Analytical Chemistry 04/2012; 84(9):4022-8. · 5.70 Impact Factor
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    ABSTRACT: Simultaneous stimulation of ex vivo pancreatic islets with dynamic oxygen and glucose is a critical technique for studying how hypoxia alters glucose-stimulated response, especially in transplant environments. Standard techniques using a hypoxic chamber cannot provide both oxygen and glucose modulations, while monitoring stimulus-secretion coupling factors in real-time. Using novel microfluidic device with integrated glucose and oxygen modulations, we quantified hypoxic impairment of islet response by calcium influx, mitochondrial potentials, and insulin secretion. Glucose-induced calcium response magnitude and phase were suppressed by hypoxia, while mitochondrial hyperpolarization and insulin secretion decreased in coordination. More importantly, hypoxic response was improved by preconditioning islets to intermittent hypoxia (IH, 1 min/1 min 5-21% cycling for 1 h), translating to improved insulin secretion. Moreover, blocking mitochondrial K(ATP) channels removed preconditioning benefits of IH, similar to mechanisms in preconditioned cardiomyocytes. Additionally, the multimodal device can be applied to a variety of dynamic oxygen-metabolic studies in other ex vivo tissues.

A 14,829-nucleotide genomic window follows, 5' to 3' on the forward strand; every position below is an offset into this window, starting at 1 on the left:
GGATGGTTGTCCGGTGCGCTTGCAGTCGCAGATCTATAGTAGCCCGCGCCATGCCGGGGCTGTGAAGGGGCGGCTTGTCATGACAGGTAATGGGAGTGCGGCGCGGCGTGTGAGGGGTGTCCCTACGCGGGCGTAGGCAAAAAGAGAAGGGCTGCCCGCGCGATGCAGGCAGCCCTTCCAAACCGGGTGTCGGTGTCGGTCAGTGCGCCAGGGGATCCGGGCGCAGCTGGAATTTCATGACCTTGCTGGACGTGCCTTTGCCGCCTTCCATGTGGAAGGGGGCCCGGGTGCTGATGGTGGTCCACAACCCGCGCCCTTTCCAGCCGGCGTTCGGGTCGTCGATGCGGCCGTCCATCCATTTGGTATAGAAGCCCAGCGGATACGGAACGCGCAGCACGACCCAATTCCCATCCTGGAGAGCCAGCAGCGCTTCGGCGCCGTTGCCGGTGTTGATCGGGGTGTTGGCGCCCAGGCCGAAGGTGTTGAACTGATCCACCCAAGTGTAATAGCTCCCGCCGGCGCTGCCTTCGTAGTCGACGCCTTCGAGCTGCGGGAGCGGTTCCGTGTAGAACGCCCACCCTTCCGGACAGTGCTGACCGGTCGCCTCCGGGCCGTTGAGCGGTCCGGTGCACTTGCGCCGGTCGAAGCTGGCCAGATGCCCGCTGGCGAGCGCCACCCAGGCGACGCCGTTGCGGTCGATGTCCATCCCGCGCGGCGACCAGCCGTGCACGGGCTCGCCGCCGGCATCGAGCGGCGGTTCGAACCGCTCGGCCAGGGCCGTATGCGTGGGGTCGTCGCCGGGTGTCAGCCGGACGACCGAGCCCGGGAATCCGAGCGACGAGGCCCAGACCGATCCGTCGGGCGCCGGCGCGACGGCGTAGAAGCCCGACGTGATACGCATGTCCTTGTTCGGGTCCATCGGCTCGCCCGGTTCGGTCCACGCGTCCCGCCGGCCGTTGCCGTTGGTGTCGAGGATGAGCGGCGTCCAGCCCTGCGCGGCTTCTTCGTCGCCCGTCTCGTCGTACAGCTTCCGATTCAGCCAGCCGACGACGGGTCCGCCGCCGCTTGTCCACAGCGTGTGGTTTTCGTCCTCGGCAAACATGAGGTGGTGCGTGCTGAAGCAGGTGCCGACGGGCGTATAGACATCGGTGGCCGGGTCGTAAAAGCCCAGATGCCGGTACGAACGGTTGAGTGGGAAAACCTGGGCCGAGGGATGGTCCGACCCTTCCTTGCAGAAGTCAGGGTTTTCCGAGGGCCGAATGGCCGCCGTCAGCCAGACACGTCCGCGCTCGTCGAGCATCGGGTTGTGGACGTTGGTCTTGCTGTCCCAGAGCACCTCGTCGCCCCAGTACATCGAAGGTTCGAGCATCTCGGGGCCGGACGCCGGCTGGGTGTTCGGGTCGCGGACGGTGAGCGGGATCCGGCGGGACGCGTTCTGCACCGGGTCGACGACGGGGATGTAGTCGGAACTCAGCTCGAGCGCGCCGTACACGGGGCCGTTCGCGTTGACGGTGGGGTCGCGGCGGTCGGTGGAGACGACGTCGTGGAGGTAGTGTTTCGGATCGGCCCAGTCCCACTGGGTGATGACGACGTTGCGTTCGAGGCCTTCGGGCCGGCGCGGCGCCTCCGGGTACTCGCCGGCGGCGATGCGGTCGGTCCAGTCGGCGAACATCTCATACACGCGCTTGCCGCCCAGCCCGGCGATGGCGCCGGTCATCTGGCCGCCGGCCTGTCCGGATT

Analytical Chemistry 02/2012; 84(4):1987-93. · 5.70 Impact Factor
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    ABSTRACT: Reliable long-term cell culture in microfluidic system is limited by air bubble formation and accumulation. In this study, we developed a bubble removal system capable of both trapping and discharging air bubbles in a consistent and reliable manner. Combined with PDMS (Polydimethylsiloxane) hydrophilic surface treatment and vacuum filling, a microfluidic perifusion system equipped with the bubble trap was successfully applied for long-term culture of mouse pancreatic islets with no bubble formation and no flow interruption. In addition to demonstrating normal cell viability and islet morphology, post-cultured islets exhibited normal insulin secretion kinetics, intracellular calcium signaling, and changes in mitochondrial potentials in response to glucose challenge. This design could be easily adapted by other microfluidic systems due to its simple design, ease of fabrication, and portability.
    Biomedical Microdevices 01/2012; 14(2):419-26. · 2.72 Impact Factor